'I defy anyone to tell me how, with a constituency 760,000-people strong, you can be instantly recognised by everyone. I don't worry too much, the important thing is that people understand the work you do, not that you come across as a media star,' she says. 'Do not expect a book on the sex lives of Euro-MPs.'
Her lack of public profile in Britain is deceptive; her star already shines brightly in the European firmament and looks set to shoot her to greater heights.
As leader of the Labour MEPs, a post she has held for less than a year, Mrs Green, 45, has impressed with her application, dedication and determination. She is now tipped to become the leader of the European Socialists, already the largest single political grouping in Strasbourg. There is a chance the Socialists, drawn from all 12 EU countries, may command an outright majority of the 567 seats after 12 June. This would make Mrs Green one of the most influential politicians in the EU.
The British Labour Party plays a pivotal role in this election. The first-past-the-post system in Britain means that even a small swing to the party could translate into a large number of seats won in the European parliament. A good performance by Labour on 9 June could give the Socialist Group a majority for the first time. It would also strengthen Mrs Green's claim on the Euro-Socialist leadership. Labour already dominates the Socialist Group with 45 seats. Germany's Social Democrats follow with 31 members.
Mrs Green's ambition is to see the European parliament become an institution the public can understand and identify with. 'We do that by seizing the political agenda, basing our work on what is realistically achievable and tackling head-on those things that the parliament does have power to influence.'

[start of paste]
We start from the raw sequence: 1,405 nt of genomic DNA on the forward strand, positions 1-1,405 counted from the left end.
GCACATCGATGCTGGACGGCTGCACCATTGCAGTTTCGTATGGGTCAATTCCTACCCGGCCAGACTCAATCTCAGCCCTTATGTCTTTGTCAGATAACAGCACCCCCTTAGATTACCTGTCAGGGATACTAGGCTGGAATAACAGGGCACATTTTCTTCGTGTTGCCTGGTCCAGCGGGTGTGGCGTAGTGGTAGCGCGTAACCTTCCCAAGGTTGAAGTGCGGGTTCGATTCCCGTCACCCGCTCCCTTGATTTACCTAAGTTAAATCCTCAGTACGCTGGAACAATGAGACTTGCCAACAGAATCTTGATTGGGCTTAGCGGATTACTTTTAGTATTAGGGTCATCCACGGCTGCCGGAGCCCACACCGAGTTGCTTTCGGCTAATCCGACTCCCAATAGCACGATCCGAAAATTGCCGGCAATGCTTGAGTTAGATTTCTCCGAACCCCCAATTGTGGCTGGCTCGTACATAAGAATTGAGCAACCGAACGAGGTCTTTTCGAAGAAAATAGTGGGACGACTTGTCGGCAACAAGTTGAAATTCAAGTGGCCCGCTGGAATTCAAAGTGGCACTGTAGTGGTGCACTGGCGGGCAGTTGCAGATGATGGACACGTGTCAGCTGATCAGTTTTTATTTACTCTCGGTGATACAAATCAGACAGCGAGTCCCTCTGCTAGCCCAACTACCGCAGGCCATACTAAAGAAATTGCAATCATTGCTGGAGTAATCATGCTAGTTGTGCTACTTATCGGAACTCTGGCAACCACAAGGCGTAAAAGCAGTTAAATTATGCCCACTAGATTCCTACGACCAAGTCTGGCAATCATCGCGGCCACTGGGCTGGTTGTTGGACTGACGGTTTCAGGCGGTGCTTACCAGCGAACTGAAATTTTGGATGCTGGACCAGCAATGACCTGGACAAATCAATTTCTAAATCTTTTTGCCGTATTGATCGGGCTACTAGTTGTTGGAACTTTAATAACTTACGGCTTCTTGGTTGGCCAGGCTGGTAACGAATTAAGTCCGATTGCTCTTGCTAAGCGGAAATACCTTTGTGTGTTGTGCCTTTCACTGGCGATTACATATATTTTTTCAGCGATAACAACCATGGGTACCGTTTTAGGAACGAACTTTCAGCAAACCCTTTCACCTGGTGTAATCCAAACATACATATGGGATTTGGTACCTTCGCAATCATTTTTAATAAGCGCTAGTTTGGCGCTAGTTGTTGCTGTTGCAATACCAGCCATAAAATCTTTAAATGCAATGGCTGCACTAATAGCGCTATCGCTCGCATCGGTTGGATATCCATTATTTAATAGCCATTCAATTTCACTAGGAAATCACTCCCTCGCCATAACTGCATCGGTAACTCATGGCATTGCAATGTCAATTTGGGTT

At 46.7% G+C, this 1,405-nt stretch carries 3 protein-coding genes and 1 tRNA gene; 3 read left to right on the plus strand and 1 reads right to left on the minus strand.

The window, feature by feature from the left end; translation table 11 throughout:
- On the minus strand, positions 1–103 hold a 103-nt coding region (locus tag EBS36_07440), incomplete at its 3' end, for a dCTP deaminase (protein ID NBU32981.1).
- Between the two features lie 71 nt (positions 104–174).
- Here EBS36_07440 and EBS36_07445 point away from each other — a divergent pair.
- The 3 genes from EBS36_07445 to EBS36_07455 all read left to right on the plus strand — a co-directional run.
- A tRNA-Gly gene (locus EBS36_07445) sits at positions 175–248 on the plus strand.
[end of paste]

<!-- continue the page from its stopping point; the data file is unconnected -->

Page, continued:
This will be the first European parliament to start out with the enhanced powers of scrutiny gained under the Maastricht treaty. Mrs Green would like to see it exercise its new right to vet the incoming European Commission next January by introducing US congressional-style public hearings. 'Ratification of the Commission is the first big test - it will determine the seriousness with which parliament is taken in the future.'
From the start, when she first joined the European parliament in 1989, Pauline Green won a reputation for thoroughness accompanied by the ability to put herself across in lectures and speeches. For this campaign she has already addressed 1,500 local meetings. 'It is quite simple to explain what Europe is about once you get across to people that the Westminster model is not relevant,' she says. 'I think we are too hung up on the idea that the European parliament will only be a 'real' parliament when it wins the same rights as national assemblies. I don't hold with that at all, it is unique - the only multinational parliament. I think we should start thinking laterally about what it should be doing and not just trying to ape Westminster.'
The real power of the parliament lies in the scrutiny and amendment of European legislation. Mrs Green has championed environmental and consumer causes. After working as a police secretary (her husband is a policeman), she came into politics via the Co-op movement for which she was a full-time lobbyist. She cites her greatest personal achievement as having pioneered legislation on food hygiene.
She was born in Malta where her father, a British soldier, met her mother, and is convinced that 'a European and a British identity are not mutually exclusive'. The MEP who declared she had come to Europe to make things difficult for one of her local MPs, Margaret Thatcher, still talks tough but knows how to compromise when necessary. To lead the Socialist Group into the next century would be the challenge of a lifetime.
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